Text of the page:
The history of The Coca-Cola Company and its bottlers has been set forth at length in earlier opinions in these cases, see Coca-Cola Bottling Co. of Shreveport, Inc. v. Coca-Cola Co., 563 F.Supp. 1122, 1124-29 (D.Del.1983) ( " Preliminary Injunction Opinion" ); Alexandria Coca-Cola Bottling Co. v. Coca-Cola Co., No. 83-120, slip op. at 2-13 (D.Del. Aug. 14, 1984) (" Summary Judgment Opinion" ), and that history does not bear repeating here. Instead, only a brief description of these two cases is warranted in order to establish the issues involved.
Since the turn of the century, Coca-Cola has been produced in a two-stage process: the Company manufactures " Coca-Cola Bottler's Syrup" (" Bottler's Syrup" ) and sells it to bottlers, who add carbonated water to the syrup and place the resulting product in bottles and cans. In 1921, following litigation between bottler groups and the Company concerning their contracts for Bottler's Syrup, the Company entered into Consent Decrees which established certain contractual terms between the Company and its bottlers. The Consent Decrees provided, inter alia: first, that Coca-Cola Bottler's Syrup contain no less than 5.32 pounds of sugar per gallon; second, that bottlers would pay a maximum of $1.30 per gallon for the syrup; third, that the price of Bottler's Syrup could increase based upon the increase in the market price of sugar as quoted quarterly by the ten largest refiners in the United States. Until 1978, the price of Bottler's Syrup for virtually all bottlers was governed by the price formula established by the 1921 Consent Decrees.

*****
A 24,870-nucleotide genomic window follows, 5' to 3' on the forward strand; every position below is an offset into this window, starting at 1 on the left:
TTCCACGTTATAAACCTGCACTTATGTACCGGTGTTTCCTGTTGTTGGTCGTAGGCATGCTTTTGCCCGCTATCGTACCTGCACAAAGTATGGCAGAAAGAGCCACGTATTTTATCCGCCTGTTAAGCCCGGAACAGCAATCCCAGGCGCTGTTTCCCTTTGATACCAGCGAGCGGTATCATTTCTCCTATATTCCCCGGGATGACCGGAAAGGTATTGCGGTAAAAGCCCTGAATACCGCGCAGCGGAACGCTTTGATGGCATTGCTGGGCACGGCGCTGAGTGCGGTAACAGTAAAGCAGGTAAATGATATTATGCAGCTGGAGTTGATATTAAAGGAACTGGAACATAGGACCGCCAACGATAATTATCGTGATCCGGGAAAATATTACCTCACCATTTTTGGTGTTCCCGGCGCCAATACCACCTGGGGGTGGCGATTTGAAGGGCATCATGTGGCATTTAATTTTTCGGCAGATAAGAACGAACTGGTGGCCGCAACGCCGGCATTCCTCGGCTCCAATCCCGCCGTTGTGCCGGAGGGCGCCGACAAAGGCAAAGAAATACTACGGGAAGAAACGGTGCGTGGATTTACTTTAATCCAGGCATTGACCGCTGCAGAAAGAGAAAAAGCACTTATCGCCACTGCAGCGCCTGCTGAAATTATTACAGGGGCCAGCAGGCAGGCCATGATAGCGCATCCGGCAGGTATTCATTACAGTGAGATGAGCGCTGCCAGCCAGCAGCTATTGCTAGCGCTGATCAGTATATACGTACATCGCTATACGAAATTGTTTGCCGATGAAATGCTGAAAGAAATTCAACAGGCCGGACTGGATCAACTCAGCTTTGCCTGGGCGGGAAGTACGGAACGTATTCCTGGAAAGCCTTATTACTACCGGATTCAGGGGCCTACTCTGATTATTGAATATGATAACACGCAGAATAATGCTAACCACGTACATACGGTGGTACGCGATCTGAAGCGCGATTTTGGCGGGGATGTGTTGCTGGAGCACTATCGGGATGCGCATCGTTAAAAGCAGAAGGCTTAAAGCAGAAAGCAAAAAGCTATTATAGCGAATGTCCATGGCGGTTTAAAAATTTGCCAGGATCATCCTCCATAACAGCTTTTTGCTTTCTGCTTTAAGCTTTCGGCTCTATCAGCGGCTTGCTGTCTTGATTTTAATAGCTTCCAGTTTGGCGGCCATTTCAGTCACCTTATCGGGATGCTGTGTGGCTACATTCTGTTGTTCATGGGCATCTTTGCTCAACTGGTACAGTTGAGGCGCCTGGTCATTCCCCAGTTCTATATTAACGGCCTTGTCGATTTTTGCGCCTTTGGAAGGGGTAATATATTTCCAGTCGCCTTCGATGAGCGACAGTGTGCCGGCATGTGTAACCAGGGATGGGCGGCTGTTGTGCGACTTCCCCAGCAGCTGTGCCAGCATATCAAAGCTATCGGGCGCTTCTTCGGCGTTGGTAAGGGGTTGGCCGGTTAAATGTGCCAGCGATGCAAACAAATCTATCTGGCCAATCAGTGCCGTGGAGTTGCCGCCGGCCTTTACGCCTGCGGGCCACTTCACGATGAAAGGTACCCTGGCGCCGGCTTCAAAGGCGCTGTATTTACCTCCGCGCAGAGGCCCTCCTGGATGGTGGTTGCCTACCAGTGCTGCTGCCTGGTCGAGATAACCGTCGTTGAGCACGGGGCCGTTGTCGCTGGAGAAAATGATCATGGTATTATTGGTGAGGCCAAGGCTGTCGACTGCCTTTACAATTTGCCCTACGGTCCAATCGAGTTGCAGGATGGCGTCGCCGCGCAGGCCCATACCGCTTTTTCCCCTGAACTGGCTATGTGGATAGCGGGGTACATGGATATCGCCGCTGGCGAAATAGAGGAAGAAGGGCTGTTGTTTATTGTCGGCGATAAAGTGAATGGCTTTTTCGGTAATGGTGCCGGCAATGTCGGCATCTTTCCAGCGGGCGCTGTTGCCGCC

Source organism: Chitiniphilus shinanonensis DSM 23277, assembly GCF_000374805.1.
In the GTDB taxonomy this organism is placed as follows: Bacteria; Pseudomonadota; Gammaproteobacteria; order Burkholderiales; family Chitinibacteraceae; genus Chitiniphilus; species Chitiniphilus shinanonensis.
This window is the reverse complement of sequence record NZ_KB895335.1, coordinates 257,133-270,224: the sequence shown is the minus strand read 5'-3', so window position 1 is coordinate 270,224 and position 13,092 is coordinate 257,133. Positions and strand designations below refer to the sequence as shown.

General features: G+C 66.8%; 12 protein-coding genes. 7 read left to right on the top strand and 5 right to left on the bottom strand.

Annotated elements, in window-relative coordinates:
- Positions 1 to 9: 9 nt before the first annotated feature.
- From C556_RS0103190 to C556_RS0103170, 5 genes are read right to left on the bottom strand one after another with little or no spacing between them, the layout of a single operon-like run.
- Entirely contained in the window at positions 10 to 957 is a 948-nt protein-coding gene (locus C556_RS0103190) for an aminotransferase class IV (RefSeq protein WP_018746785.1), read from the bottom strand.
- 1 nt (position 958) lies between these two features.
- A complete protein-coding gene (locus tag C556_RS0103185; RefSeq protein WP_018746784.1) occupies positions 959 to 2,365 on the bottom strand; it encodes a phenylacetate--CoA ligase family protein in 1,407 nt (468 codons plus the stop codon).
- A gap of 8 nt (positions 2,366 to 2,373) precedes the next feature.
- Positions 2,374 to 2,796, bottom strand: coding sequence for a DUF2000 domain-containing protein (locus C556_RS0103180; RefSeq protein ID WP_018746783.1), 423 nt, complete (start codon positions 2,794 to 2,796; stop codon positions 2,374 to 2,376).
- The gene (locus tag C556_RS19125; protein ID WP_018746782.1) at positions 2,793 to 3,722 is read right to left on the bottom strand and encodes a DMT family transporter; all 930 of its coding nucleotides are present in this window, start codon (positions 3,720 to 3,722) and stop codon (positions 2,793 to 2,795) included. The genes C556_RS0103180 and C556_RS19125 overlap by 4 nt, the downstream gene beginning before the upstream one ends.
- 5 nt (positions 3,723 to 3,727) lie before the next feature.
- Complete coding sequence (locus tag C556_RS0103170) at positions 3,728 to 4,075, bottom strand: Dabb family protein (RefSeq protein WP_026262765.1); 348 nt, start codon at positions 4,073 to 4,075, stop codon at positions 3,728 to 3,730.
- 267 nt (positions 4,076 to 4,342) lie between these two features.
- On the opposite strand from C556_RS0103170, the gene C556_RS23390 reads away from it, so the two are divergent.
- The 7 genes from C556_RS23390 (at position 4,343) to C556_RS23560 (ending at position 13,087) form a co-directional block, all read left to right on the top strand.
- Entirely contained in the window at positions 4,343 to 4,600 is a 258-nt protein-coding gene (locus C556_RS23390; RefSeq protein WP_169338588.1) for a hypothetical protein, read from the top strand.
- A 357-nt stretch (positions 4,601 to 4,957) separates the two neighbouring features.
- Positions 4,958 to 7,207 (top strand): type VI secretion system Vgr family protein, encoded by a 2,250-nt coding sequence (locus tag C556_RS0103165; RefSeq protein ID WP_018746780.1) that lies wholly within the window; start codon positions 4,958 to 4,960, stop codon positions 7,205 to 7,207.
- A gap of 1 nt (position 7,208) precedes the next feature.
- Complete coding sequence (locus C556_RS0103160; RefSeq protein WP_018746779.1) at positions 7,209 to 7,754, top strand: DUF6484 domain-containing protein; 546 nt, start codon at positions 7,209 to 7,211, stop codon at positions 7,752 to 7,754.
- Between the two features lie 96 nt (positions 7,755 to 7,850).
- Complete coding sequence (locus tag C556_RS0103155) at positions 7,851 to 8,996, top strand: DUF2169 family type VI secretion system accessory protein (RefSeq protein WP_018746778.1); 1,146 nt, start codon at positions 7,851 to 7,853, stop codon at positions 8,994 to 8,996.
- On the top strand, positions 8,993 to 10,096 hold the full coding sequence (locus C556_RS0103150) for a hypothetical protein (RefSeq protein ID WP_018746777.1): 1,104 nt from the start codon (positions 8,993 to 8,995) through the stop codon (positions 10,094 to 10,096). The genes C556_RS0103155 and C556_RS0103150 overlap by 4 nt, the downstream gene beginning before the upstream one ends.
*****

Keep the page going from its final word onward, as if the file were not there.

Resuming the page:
Beginning in 1978, due to inflationary pressures and declining sales, the Company sought price relief from the existing price formula in its contracts with bottlers. After negotiations, most of the bottlers agreed to an amendment (" the 1978 Amendment" ) to their contracts in exchange for a clause requiring the Company to pass on any cost savings if the Company decided to substitute a lower cost sweetener for granulated sugar. The 1978 Amendment established a new price formula for Bottler's Syrup which utilizes a " sugar element," a " base element," and the Consumer Price Index. The sugar element provides for adjustments based on the quoted market price of any sweetening ingredient used in Bottler's Syrup. The great majority of the bottlers, representing approximately 90 percent of domestic sales, have signed the 1978 Amendment. These bottlers are generally known as the " amended bottlers." The remaining bottlers, known as the " unamended bottlers," refused to sign the amendment and continue to operate under Bottler's Contracts which basically conform to the contracts entered into after the 1921 Consent Decrees. In 1980, the amended bottlers began obtaining some benefit from the 1978 Amendment when the Company decided to substitute high fructose corn syrup (" HFCS-55" ), a less expensive sweetener than granulated sugar, for approximately 50 percent of the granulated sugar in Bottler's Syrup.